5. Positive/negative – adding(+)/subtracting(-) something from the dog’s environment. In training/learning, it doesn’t mean good or bad. We have positive and negative punishment and positve and negative reinforcement.
Proper understanding of the terms is important, because it allows us to have a greater understanding of what we are doing during training and why we are doing it.
So, to get back on topic. NILIF protocols advocate taking everything away from your dog if he isn’t behaving the way you want him to behave. The dog has no free access to food, toys or people for petting, playing etc. Further, every time your dog wants something, he has to earn it. You can’t just give your dog something, like a rub on the ear, just because he’s your pal and you want to. He has no access to toys he can play with himself, like chewing on a nylabone or kong, or playing with a squeaky plush toy to keep himself amused. Every morsel of food, every game you play with your dog, every time you want to pet her depends on her doing something you want her to do like sitting politely or coming when called.
The NILIF protocol says that when you decide you want to, you give the dog all the good things, and don’t when you don’t want to. What can happen here, is that if owners can’t be bothered or don’t have the time to interact with their dogs, they now have permission not to. It further recommends that if your dog approaches you for attention, ignore him, but when he walks away, then call him back and pet him then. That way, you are dictating access to you, not the other way around.
Now, if you haven’t already thought about this, this can lead to a very sad and frustrated dog. The day before you instigated this programme, your dog was fed regularly, had toys to play with, could come and say hi when he wanted to and you’d say hi back. Now his whole life has been changed, and as far as he’s concerned, not for the better and he can become depressed. The dog can also become demanding if this happens as he is trying desperately to get attention.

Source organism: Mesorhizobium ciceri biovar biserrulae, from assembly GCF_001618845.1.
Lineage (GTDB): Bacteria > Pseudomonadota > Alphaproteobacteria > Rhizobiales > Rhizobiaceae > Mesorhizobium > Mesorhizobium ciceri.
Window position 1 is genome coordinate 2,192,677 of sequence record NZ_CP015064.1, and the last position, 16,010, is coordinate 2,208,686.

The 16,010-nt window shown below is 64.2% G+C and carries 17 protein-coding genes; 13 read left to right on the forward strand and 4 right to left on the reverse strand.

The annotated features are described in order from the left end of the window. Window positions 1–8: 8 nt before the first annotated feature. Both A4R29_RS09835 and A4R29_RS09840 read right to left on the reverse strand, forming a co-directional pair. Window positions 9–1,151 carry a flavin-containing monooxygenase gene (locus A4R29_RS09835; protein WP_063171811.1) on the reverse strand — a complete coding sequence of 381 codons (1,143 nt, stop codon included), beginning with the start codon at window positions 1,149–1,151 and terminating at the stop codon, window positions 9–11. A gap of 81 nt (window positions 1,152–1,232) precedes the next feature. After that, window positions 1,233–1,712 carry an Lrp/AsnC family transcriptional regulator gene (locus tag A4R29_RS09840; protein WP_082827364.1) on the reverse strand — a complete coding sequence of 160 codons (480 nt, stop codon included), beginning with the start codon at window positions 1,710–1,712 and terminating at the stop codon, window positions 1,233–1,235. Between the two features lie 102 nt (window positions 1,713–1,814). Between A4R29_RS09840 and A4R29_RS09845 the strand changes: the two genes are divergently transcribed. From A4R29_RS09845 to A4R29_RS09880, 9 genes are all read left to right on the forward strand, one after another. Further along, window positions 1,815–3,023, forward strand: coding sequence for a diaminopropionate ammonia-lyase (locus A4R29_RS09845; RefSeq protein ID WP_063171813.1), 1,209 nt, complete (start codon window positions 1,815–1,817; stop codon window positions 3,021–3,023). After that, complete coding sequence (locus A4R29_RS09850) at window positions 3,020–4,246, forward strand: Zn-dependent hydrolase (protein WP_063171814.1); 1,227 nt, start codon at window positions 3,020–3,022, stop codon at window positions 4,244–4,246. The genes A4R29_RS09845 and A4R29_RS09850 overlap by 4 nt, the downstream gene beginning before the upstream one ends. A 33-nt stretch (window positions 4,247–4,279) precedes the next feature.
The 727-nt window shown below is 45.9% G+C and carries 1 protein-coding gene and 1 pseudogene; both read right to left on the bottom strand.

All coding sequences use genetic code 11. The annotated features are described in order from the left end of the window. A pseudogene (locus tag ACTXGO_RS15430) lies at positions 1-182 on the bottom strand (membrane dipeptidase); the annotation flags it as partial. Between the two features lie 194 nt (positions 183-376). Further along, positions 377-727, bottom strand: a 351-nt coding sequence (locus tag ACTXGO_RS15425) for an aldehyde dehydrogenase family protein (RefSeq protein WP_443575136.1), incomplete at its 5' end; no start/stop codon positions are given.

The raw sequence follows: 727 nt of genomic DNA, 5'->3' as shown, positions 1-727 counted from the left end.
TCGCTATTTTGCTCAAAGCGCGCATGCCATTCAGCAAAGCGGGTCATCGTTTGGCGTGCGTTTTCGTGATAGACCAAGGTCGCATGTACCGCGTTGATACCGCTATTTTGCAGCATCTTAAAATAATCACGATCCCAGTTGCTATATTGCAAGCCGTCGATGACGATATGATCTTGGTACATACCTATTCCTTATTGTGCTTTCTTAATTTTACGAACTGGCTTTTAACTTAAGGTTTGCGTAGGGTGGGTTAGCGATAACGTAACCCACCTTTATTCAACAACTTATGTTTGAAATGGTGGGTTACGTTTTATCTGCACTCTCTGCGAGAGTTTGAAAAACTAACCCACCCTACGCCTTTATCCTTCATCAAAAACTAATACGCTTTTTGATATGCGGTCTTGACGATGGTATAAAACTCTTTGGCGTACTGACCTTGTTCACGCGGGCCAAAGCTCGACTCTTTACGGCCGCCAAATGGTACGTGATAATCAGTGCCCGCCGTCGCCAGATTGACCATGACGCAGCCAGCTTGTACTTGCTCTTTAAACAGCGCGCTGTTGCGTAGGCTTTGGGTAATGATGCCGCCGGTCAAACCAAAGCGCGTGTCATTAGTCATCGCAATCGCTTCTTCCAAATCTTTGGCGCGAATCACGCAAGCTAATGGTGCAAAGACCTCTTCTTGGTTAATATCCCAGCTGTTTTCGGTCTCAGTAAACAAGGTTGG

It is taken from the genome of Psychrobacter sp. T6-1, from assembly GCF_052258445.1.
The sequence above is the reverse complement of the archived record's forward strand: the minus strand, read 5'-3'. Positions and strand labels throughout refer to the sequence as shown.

The other side of this, is that we can do very similar things to NILIF, but for different reasons and obtain hugely different results. These are all training programmes I’ve learned from the best trainers in the world such as Ian Dunbar, Jean Donaldson, Ken Ramirez and Kathy Sdao, among many others. Your dog has to eat. Hopefully, you like going out for walks, playing with your dog and giving them attention and petting. Your dog likes, and needs, these things too. So let’s use them for training. This is where it does become different.
1. Your dog’s food – food is a primary reinforcer. So let’s use it to train our dog. It reinforces behaviour, so when your dog sits, give him a piece of kibble so he’s more likely to do it again. Take your dog’s food out on a walk with you. Sit on a park bench and every time a person or dog walks past, give him a piece of food. This way he learns dogs and people means food comes out which makes him feel good and with enough practice, dog’s and people approaching makes him feel good with there being no food present (classical conditioning) and you are reinforcing him for paying attention to you when people or dogs are around (operant conditioning using positive reinforcement).